She dreamed that she was back in her grandmother’s house and playing with her neighbor’s son, their favorite game of tying strings through a match box to make a radio. Only the string became a snake and the neighbor’s son became her grandmother. She was calling Keya to come eat her favorite lunch, pooris.

She awoke with a start.  Had it been a few hours or just minutes? She felt ravenous. She counted the pretzels (twenty) and ate four, not wanting to get thirsty. She cursed herself for not buying a bottle of water.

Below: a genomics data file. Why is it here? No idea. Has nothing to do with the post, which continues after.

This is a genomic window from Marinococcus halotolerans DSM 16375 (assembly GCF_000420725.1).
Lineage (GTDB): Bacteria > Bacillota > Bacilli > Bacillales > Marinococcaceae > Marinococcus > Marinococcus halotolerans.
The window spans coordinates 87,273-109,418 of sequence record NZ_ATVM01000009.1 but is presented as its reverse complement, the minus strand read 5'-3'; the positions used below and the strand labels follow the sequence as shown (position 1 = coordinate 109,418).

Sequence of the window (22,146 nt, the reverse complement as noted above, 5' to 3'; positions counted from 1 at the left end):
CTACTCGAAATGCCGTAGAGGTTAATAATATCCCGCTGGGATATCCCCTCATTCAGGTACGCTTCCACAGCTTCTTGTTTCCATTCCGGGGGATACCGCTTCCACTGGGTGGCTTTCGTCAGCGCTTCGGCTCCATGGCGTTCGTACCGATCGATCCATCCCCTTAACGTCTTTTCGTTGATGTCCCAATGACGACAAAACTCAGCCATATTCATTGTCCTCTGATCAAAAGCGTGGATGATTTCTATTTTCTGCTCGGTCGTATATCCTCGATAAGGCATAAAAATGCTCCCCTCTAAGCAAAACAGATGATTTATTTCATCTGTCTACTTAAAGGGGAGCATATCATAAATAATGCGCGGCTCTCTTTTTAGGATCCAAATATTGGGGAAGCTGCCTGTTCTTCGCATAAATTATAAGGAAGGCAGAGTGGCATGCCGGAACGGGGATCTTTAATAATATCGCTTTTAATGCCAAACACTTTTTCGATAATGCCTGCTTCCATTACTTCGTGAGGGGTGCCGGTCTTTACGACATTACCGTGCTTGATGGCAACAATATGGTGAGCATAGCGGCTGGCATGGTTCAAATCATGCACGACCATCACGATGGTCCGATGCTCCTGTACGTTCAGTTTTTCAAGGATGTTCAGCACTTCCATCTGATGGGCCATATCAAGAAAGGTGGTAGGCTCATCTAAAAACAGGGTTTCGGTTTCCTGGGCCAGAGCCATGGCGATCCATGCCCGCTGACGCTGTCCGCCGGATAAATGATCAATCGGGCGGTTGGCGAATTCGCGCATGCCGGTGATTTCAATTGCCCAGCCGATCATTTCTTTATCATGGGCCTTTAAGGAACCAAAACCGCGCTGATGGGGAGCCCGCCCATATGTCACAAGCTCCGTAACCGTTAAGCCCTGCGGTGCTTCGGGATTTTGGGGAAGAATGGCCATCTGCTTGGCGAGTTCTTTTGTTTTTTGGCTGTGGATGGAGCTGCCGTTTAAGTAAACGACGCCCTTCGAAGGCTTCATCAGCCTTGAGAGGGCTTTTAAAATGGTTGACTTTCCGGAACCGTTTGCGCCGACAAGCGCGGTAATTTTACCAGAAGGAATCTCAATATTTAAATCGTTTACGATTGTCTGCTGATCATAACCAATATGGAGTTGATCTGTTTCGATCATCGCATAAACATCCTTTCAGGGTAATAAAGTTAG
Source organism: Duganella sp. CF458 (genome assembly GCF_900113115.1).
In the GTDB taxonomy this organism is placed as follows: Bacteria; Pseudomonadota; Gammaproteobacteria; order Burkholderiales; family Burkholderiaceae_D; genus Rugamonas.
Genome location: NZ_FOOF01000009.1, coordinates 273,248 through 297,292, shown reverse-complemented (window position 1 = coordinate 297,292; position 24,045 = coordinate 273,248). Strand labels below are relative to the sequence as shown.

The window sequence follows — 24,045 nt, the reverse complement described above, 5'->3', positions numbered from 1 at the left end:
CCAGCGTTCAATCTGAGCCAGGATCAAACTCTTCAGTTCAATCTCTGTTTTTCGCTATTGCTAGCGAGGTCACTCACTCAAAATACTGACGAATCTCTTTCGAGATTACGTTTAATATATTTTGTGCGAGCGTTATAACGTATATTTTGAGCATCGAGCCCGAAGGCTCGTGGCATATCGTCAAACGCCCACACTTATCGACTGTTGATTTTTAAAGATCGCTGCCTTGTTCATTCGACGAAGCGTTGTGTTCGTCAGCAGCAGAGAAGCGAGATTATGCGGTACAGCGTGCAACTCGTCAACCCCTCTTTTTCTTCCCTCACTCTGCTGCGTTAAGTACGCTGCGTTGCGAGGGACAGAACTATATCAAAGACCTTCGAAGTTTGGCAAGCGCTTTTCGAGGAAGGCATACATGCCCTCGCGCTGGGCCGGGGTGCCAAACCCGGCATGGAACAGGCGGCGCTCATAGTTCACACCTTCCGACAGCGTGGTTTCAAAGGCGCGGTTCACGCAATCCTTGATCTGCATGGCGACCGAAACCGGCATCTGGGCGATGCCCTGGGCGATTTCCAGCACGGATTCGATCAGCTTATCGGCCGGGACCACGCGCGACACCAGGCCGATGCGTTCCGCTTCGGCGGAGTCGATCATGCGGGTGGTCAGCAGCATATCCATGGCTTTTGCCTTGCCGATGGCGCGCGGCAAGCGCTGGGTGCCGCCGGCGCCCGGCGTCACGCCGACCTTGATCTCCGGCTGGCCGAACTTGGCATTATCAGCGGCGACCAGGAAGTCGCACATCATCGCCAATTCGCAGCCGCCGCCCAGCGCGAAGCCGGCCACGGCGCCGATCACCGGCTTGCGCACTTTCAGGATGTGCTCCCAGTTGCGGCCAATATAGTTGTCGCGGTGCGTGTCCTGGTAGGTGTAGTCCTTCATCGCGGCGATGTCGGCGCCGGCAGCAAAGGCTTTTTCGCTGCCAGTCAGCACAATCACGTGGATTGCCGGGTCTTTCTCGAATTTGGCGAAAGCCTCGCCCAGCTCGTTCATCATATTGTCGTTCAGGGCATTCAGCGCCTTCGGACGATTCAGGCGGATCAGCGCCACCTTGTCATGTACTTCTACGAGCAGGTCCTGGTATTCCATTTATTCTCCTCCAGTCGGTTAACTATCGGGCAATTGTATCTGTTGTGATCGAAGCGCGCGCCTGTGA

She explored the cage some more. It was rusting and looked like it would crumble if she touched it. Nothing useful there. Back to Joe and his scrawled love note.

She wondered what message she would leave for her parents. Mom, I would kill for some pooris right now.  I want to watch the silly old movies you’re always begging me to watch with you. I’m sorry I laughed when you spoke in your broken English to my friends. Appa, wish I had laughed at your silly jokes instead of rolling my eyes.

She stepped on something sharp and metallic, and turned the light on it.

A radio!  Was her grandmother giving her a message? She picked it up and pushed a knob. Dead. She pulled at the antenna. She turned it over and found the damaged battery compartment. Two AA batteries.  The same kind in her flashlight!